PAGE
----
PILLOW TALK: THE MONSTER OUTSIDE THE BLANKET
Interactive Instillation Performance
A gallery-goer volunteers to lie on the black couch and go under the black blanket. First I explain everything about to happen in detail, then I take their photo, then they go under the blanket. We are connected to a recorder via two sets of headphones and a microphone each, so we can communicate with each other. I play the recording of the last person who went under the blanket telling me a memory, which both the new person under the blanket and I listen to. Then I get the new person to describe the former person: what did they imagine they looked like, physically, and what kind of person were they? Now the person under the blanket is to tell me their memory. I say they can either tell me about a time they were in trouble, or danger, or confused, or scared, but the situation turned out alright in the end; or that they can simply lay quiet under the blanket for as long as they want and see what memories came to them. They could lie and experience being under the blanket (during this busy exhibition opening) for as long as they desired -- thirty seconds, two minutes, ten, whatever -- until they were ready to speak, to tell me something. Then I would record their story. Finally, when they came out, I would remind them that the first person they listened to was here in the space somewhere and, if they wanted, I could point them out, or show them a photograph I took, or they could try and find the person on their own (people were frighteningly accurate).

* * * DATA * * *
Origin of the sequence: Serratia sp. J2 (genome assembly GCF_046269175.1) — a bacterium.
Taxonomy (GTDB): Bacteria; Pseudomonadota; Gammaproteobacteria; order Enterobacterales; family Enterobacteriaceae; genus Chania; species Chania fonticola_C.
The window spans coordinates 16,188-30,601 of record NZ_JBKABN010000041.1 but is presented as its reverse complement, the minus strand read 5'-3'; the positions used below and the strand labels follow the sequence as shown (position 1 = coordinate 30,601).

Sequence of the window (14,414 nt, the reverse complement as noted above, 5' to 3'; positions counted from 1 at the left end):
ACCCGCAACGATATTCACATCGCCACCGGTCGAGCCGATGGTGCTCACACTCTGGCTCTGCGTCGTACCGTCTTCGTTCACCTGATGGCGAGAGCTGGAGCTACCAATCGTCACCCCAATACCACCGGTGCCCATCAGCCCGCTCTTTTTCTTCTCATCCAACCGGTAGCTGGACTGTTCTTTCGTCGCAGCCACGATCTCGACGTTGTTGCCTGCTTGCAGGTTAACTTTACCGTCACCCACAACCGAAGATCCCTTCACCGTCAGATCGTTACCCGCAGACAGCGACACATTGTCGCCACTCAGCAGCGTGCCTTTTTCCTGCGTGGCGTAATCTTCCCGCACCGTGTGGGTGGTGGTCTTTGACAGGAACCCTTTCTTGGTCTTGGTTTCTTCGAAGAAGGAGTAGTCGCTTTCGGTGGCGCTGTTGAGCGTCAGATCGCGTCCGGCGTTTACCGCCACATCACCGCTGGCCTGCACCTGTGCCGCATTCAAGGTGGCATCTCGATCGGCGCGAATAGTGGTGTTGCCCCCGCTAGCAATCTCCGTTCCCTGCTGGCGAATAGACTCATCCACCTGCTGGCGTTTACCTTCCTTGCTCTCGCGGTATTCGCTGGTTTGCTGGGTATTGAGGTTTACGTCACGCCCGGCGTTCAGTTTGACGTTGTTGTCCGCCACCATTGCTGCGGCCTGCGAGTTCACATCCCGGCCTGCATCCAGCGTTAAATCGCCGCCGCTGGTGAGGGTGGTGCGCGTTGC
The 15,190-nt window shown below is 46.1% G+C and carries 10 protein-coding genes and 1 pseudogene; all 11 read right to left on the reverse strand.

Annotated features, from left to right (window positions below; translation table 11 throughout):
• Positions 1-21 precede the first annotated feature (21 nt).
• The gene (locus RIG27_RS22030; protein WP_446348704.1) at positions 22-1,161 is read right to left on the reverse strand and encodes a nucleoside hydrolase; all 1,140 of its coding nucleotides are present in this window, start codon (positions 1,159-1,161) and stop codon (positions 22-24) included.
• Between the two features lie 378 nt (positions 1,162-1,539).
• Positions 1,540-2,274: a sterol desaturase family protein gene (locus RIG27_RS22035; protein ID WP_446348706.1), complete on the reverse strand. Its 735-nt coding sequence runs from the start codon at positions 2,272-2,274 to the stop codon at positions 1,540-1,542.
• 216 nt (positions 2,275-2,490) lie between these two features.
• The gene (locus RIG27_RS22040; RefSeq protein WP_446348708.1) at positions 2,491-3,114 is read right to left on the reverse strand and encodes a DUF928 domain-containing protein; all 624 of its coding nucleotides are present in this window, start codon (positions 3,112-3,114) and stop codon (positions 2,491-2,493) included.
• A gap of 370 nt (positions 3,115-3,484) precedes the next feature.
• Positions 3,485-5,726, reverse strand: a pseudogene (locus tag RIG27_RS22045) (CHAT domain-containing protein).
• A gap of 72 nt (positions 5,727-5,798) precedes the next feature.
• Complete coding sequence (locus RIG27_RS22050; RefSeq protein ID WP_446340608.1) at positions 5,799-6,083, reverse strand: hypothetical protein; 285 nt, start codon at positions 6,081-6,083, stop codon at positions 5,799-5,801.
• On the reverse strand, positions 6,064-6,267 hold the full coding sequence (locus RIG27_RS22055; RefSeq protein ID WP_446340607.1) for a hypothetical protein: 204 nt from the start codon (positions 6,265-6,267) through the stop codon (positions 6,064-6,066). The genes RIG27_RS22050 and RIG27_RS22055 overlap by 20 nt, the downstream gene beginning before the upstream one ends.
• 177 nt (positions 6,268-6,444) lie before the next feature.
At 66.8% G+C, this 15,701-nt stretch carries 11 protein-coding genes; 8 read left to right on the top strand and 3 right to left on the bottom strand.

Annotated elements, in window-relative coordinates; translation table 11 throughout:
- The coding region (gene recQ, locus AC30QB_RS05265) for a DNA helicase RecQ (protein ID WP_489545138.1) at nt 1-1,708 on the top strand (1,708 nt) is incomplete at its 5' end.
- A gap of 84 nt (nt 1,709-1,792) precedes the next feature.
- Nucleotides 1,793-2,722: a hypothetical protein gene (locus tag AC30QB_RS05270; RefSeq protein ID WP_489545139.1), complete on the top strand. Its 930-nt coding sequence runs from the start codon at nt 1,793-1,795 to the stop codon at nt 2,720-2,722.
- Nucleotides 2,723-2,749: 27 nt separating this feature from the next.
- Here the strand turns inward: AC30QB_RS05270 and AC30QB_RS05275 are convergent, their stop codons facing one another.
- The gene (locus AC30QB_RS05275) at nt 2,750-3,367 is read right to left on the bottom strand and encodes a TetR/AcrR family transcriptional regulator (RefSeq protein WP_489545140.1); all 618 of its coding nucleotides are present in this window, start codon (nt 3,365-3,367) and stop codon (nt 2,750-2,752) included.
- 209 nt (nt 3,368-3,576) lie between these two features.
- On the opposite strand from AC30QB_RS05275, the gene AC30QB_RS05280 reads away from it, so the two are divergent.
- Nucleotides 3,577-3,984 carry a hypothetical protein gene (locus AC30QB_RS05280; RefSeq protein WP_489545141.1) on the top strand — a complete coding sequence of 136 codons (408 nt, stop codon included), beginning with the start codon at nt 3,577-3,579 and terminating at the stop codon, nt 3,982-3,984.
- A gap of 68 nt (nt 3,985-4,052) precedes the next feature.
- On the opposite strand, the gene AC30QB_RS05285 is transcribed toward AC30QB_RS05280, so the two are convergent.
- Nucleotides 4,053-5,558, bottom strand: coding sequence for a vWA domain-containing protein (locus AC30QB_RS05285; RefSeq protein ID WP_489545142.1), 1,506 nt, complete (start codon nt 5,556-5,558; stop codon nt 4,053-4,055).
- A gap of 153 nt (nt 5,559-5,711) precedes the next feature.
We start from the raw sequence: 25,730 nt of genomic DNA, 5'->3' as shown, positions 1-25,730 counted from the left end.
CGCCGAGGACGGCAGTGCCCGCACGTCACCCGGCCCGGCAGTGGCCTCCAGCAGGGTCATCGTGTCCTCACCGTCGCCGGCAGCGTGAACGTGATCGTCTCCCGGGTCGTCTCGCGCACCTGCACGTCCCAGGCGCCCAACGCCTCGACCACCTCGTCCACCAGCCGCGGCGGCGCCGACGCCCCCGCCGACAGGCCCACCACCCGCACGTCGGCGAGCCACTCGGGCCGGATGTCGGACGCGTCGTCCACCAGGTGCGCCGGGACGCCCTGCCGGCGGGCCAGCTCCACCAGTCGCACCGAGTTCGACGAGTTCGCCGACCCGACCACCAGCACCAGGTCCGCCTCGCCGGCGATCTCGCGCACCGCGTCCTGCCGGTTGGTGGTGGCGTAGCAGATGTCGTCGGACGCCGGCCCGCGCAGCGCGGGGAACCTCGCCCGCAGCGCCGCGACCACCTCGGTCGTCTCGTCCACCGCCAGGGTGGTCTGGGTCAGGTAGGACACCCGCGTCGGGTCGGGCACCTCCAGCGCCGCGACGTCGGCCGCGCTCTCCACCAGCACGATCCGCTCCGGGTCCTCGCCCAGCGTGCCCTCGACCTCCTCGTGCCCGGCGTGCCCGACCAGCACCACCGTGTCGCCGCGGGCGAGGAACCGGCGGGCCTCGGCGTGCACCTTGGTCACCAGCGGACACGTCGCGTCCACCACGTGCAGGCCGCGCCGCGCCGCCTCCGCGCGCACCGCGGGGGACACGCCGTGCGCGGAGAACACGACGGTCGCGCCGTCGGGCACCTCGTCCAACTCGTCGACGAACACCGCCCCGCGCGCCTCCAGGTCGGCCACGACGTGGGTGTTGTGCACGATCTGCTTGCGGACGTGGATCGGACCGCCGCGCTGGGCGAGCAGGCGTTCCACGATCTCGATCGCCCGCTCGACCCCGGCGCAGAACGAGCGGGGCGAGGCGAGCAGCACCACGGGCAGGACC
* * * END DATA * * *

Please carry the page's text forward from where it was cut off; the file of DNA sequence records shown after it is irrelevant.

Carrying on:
With this and another piece, Audio Toilet, I'm first of all throwing away the performer/object to audience relationship. I don't want a passive role in my work, I want there to be direct connection, and for the person experiencing the work to be actually contributing some or most of the content. Specifically in these pieces, I'm exploring a life long obsession with communication between people. Though connection with people has been the richest part of my life, it has also been steeped in confusion, anxiety, and paranoia. I've never quite trusted that there's not some conspiracy, that everyone knows something I don't, and, though I've been able to hold my own in conversation in every imaginable situation, I still see people talking on the other side of the room and wonder 'What the hell could they possibly be talking about?' So in these pieces I'm wanting a number of things: to disrupt normal modes of conversation as well as control it; to entice people to talk about their most intimate and personal selves immediately; to introduce people through these personal moments, but in voice only, so as to bypass the filter of sight and the judgment that comes with it; to create a strange situation where you have heard someone's personal story, and you know they are in the same room as you, but you don't know what they look like; to test my and other people's roles as listeners and communicators; to take people out of their comfort zones, to be intrusive into that space somehow; and for people to have a laugh. These pieces (aptly? ironically?) work perfectly in taking control of what gives me so much anxiety -- instead of being at an exhibition opening standing around works and making small talk, I, and the people who participate with me, are engaged in creation. We are no longer passive.
INTERVIEWS & PICTURES FROM PILLOW TALK IN THE EXHIBITION: CODDLY/DEMURE
THE HOLLOWS GALLERY, BROOKLYN, NEW YORK. DECEMBER 9TH, 2014